3.Coming SoonAloha said:Hmmm... Running the signal from the cab to the gate seems very involved... Since the trunk locks and unlocks with the remote key and interior locks, can't you tap off of that, which should be much closer and require less effort to install... Just a thought.
1.Yes that is how its connected.
I am very interested in your cover(s) also. Are you intending to put out a set of instructions for those also? Easy to remove is a key for me... (Where are you getting the electrical for the "H"?)
Also, any hints as to the new products? Dash plate, dress bars?
djdj said:I installed my BasicKoncepts electric tailgate lock today. It went fairly well, with a few issues. I would have to suggest that these issues be addressed before recommending this product or its installation to anyone.
First, the sheet metal used for the mounting bracket is way too thin in my opinion. After examining how the lock works, I believe that the sheet metal should be replaced with some 1/16" steel in order to be strong enough to hold up. Just during the course of testing the installation I could see some bending in the lock mechanism, specifically the lock arm. Unfortunately, that bending was in a direction that would eventually cause the lock to fail -- in a 'tailgate stuck closed' state.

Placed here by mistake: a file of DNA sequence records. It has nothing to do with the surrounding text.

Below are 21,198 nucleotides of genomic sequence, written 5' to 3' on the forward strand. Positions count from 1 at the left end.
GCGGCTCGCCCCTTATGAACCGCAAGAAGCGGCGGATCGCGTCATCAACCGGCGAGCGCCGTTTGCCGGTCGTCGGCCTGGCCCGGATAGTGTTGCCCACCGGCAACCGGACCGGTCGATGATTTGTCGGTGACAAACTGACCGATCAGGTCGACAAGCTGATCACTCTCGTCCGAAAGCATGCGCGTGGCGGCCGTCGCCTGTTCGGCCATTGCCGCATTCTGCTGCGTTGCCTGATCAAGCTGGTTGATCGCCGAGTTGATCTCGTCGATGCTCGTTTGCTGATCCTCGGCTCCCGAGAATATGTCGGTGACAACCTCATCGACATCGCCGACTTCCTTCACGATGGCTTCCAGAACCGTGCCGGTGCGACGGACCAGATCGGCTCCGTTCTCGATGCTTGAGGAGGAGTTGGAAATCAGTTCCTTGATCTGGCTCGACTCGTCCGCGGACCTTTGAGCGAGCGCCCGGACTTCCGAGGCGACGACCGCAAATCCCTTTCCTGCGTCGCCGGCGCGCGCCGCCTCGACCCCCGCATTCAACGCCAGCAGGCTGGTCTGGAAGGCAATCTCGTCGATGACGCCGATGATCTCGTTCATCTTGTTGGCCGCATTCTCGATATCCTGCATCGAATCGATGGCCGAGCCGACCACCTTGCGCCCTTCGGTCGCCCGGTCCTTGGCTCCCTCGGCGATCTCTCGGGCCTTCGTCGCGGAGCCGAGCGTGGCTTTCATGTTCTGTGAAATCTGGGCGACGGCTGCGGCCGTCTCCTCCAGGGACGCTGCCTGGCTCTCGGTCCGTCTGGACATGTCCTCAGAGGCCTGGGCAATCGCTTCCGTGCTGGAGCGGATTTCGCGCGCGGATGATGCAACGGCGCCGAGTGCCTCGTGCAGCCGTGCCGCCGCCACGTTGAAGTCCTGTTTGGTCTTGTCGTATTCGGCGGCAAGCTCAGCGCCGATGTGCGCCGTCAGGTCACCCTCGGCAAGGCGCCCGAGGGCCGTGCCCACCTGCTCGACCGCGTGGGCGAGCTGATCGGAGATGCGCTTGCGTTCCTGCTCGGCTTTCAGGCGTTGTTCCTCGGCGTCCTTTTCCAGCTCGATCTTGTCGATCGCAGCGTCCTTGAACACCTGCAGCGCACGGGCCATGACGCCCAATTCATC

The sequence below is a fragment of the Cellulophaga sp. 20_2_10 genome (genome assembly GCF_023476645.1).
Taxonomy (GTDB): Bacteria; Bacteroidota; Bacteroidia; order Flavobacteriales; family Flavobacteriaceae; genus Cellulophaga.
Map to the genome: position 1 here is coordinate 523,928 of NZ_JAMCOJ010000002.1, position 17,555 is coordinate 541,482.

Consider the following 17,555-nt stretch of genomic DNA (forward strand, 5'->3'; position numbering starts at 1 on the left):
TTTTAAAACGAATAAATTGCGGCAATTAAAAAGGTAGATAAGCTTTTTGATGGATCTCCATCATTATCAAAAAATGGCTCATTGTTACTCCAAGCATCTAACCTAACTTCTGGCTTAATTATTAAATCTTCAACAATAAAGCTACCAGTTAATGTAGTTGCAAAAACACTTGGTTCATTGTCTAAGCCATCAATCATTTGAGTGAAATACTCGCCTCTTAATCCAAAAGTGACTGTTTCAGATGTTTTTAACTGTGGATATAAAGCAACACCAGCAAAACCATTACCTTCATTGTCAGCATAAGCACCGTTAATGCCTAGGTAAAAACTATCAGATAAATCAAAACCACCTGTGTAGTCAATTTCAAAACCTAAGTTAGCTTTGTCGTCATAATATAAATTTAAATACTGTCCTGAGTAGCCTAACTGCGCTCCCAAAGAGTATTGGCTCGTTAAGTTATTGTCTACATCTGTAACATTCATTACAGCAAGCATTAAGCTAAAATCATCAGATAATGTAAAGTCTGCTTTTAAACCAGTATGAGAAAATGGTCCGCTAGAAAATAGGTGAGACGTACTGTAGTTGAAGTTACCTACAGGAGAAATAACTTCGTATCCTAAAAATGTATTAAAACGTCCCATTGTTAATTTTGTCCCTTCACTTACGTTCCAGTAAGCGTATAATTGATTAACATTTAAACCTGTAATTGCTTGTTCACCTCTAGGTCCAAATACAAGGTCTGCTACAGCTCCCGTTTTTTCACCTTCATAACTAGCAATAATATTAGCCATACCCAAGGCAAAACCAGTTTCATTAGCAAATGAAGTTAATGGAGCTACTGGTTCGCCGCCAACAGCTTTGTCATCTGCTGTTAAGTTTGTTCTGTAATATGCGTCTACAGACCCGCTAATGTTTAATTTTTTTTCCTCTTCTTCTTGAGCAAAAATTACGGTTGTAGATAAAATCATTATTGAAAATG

Second, the instructions indicate that you should not tighten down the mounting bolts too tight to prevent bending the bracket. (The bracket is bolted in place using factory bolts that hold the release mechanism in place.) Personally, I would really rather not have the tailgate release mechanism rattling around because it isn't tightened down properly. The proper solution here would be a bracket made of thicker steel, and small standoffs to space the bracket in the proper location instead of relying on loose bolts to hold it in place.